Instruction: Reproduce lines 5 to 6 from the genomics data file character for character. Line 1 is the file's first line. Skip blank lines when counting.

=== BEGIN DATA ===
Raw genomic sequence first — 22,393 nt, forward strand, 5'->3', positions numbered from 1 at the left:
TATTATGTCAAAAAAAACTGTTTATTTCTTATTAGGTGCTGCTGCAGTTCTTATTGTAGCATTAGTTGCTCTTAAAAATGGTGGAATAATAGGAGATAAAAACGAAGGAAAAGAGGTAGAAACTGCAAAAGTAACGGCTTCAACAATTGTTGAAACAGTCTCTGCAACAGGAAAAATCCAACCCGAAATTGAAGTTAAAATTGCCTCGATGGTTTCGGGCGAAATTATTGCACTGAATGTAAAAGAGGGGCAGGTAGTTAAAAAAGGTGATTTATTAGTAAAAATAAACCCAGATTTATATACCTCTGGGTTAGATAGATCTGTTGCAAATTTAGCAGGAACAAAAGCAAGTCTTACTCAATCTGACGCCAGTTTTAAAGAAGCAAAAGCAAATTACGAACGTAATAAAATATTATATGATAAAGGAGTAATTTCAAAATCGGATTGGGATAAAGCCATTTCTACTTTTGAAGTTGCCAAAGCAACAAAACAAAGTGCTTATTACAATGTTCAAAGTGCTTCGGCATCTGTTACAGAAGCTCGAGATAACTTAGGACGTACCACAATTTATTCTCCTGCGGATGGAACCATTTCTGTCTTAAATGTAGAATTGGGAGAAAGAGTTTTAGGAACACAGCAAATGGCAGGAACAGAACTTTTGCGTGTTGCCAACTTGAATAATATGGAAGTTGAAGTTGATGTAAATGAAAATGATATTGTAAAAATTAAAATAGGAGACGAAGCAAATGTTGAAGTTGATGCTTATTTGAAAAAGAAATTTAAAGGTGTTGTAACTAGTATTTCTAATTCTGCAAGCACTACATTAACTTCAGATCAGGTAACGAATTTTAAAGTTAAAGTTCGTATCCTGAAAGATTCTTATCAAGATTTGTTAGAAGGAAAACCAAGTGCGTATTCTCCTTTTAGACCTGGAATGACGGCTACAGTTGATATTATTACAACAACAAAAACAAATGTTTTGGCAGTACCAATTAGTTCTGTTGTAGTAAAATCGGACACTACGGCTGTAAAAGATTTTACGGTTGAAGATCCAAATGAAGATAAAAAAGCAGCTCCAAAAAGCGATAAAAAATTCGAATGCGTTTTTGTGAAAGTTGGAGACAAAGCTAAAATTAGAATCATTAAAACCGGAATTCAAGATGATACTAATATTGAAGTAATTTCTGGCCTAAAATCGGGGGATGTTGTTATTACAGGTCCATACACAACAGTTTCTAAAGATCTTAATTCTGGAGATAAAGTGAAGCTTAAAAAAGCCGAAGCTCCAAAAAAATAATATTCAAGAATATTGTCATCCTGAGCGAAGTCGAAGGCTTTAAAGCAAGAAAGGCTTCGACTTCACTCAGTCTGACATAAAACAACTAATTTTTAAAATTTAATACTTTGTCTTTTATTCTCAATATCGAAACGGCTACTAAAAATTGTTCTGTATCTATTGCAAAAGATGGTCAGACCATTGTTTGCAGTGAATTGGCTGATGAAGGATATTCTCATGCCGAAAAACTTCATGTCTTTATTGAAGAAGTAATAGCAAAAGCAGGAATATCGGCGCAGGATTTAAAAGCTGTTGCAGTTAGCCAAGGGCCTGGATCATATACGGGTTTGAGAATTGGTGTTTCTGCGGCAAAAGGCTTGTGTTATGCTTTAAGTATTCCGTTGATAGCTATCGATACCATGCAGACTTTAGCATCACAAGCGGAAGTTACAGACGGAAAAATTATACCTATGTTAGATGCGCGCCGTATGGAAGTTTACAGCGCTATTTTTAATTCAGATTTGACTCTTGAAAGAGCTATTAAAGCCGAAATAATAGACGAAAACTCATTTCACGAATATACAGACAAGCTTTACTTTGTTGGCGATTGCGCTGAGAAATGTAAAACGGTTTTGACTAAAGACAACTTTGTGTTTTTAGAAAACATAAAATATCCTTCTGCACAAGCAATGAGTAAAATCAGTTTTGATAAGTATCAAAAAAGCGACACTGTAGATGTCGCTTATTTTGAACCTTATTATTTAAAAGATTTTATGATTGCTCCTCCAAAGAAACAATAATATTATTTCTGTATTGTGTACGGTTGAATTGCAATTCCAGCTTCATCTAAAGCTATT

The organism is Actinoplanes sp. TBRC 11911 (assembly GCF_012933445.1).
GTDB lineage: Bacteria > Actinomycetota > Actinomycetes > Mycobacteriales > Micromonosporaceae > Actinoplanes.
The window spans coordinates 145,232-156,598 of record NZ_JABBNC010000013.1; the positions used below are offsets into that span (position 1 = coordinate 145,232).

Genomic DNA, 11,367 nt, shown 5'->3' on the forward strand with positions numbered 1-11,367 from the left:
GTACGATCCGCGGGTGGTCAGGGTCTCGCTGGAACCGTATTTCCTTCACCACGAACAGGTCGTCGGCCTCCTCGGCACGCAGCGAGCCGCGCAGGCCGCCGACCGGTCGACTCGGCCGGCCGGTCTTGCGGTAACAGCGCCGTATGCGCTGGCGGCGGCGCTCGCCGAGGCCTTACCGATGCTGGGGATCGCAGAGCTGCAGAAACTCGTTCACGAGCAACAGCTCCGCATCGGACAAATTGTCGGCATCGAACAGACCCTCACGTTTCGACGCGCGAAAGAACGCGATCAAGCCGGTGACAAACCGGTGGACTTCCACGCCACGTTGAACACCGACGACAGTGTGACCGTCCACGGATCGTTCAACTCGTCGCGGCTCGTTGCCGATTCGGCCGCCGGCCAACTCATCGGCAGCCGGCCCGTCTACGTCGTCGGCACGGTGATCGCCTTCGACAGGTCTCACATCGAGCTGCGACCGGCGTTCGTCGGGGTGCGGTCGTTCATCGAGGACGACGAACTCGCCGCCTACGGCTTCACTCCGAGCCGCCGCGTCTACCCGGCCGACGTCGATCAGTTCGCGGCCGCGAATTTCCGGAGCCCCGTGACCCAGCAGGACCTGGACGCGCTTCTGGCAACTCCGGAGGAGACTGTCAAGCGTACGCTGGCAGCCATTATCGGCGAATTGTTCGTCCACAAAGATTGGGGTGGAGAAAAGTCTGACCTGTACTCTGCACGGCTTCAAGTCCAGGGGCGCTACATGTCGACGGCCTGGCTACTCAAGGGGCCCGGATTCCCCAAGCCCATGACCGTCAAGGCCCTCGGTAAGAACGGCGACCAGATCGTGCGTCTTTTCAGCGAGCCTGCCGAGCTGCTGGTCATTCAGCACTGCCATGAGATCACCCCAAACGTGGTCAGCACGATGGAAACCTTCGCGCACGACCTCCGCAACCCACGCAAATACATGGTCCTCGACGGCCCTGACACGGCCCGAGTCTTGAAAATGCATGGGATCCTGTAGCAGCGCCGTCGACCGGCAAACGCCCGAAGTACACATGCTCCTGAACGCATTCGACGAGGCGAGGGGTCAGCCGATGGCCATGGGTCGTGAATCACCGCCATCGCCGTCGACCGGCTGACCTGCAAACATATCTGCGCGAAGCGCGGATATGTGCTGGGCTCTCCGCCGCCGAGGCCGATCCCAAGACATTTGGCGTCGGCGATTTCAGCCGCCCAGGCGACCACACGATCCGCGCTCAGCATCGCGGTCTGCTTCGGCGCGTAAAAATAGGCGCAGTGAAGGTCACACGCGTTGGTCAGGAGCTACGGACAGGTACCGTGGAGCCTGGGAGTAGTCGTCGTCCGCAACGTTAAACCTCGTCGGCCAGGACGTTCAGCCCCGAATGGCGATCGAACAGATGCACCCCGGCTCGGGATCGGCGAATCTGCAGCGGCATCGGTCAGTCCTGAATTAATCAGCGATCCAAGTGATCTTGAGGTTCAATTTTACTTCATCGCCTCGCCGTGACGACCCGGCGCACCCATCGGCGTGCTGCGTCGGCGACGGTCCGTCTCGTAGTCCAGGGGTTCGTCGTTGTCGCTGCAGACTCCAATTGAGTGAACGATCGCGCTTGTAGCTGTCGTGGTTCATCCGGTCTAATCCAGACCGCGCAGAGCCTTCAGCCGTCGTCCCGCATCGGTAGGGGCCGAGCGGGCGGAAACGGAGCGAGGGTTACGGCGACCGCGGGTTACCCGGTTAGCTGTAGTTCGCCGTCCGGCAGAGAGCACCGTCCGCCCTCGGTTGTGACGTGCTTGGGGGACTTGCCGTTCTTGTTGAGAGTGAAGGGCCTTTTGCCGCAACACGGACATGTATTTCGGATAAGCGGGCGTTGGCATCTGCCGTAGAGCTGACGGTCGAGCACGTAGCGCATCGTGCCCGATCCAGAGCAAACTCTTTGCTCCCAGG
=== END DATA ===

The window spans coordinates 145,232-156,598 of record NZ_JABBNC010000013.1; the positions used below are offsets into that span (position 1 = coordinate 145,232).

Genomic DNA, 11,367 nt, shown 5'->3' on the forward strand with positions numbered 1-11,367 from the left: